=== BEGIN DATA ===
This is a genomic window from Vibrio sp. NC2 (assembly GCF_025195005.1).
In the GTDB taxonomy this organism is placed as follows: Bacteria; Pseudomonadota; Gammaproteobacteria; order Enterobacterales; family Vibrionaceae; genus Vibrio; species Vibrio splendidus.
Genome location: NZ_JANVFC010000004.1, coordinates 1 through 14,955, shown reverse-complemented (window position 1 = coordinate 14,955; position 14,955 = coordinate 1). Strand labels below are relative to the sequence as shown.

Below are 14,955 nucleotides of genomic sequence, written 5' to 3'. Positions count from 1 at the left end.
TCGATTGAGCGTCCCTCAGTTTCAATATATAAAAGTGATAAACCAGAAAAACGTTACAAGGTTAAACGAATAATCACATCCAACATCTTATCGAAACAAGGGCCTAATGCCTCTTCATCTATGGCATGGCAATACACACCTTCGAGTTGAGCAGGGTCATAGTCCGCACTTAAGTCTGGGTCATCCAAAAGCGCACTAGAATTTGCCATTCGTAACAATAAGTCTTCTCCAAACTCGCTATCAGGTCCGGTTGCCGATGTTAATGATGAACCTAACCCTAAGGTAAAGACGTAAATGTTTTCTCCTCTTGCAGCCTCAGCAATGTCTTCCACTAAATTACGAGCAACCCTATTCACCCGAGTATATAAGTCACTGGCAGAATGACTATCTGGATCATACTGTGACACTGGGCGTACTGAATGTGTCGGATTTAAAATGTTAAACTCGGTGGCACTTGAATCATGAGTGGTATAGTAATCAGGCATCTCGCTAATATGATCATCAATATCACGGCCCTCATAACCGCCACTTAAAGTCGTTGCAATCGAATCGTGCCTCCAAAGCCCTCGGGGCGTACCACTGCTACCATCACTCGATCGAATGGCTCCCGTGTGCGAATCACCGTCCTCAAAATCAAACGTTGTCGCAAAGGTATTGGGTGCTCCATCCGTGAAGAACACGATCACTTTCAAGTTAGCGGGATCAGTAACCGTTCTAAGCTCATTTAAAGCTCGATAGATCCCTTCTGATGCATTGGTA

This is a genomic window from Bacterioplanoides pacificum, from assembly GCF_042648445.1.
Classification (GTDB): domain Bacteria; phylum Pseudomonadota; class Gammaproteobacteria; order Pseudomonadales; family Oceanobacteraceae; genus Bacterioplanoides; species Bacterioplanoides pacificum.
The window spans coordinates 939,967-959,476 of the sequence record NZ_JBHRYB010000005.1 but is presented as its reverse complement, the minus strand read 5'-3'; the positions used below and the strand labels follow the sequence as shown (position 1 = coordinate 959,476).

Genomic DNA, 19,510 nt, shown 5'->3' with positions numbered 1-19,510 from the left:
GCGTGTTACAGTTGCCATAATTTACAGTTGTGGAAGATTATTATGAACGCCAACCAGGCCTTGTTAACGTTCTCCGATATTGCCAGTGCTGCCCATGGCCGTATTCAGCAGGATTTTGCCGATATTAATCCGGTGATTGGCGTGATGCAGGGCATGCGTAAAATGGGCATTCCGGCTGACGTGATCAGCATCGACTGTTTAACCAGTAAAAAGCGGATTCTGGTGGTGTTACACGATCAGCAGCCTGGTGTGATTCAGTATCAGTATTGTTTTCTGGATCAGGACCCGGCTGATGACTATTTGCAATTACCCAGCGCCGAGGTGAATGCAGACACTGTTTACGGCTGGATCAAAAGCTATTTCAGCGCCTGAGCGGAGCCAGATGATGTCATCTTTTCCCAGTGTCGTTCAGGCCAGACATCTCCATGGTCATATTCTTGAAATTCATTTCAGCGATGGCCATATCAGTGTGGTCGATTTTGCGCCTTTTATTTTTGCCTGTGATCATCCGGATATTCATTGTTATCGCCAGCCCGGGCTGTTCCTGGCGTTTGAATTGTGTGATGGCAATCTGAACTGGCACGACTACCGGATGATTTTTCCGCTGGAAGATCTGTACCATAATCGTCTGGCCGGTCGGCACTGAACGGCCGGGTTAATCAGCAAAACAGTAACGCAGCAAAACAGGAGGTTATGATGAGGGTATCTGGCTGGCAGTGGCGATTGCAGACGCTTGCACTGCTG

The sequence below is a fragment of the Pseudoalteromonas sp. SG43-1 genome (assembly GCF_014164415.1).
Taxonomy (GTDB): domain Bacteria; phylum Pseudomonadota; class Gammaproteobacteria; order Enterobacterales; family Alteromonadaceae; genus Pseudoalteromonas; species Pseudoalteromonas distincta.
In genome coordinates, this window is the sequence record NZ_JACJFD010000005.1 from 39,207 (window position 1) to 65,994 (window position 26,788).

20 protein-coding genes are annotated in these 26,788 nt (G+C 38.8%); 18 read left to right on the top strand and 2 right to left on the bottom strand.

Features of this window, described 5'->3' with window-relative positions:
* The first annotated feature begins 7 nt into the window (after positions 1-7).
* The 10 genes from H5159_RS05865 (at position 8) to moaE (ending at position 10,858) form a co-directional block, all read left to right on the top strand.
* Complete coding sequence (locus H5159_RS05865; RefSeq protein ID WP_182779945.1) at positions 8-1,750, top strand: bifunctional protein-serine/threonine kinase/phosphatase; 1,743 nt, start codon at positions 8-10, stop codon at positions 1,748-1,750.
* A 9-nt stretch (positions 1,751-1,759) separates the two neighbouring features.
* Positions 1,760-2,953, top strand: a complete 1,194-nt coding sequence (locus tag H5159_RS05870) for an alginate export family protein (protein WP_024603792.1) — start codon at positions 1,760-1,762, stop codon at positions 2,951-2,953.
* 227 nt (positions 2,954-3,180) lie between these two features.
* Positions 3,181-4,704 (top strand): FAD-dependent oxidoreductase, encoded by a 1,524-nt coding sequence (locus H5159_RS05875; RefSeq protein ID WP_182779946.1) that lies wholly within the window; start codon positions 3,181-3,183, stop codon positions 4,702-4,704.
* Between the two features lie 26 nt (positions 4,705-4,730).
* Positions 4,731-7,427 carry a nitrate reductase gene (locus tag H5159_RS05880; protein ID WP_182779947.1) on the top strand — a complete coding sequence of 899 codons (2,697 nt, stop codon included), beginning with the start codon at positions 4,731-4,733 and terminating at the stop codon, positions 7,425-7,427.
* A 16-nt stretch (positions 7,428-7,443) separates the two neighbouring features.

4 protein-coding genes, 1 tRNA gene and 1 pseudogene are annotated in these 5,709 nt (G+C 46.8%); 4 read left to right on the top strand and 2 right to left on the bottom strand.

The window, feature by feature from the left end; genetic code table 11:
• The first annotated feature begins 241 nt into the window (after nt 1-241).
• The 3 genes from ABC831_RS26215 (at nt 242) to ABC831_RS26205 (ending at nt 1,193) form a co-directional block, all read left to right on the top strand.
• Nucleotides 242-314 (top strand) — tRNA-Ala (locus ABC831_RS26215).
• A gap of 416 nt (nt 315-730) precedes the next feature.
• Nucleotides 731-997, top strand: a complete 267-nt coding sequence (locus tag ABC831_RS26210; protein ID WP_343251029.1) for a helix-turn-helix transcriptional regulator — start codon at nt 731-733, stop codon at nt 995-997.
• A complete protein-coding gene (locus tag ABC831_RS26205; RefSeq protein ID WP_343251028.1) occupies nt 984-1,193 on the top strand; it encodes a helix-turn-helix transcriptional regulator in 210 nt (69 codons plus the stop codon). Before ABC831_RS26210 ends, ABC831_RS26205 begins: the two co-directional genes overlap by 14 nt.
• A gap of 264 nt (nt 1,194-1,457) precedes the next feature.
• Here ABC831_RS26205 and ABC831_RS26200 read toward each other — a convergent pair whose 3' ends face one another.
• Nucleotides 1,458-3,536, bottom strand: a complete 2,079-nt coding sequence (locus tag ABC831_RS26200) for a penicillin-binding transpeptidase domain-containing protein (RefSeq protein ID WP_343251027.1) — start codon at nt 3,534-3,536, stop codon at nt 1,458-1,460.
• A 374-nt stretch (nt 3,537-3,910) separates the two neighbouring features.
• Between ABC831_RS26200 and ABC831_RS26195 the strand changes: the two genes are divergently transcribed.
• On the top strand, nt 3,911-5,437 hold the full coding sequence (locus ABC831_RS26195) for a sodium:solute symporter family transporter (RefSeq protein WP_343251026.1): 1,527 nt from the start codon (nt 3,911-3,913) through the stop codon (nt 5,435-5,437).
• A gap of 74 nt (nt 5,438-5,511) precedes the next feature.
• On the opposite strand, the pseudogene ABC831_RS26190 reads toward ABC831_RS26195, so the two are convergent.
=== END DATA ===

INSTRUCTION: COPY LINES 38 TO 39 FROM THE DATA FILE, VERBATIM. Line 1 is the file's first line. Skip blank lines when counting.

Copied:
• Between ABC831_RS26200 and ABC831_RS26195 the strand changes: the two genes are divergently transcribed.
• On the top strand, nt 3,911-5,437 hold the full coding sequence (locus ABC831_RS26195) for a sodium:solute symporter family transporter (RefSeq protein WP_343251026.1): 1,527 nt from the start codon (nt 3,911-3,913) through the stop codon (nt 5,435-5,437).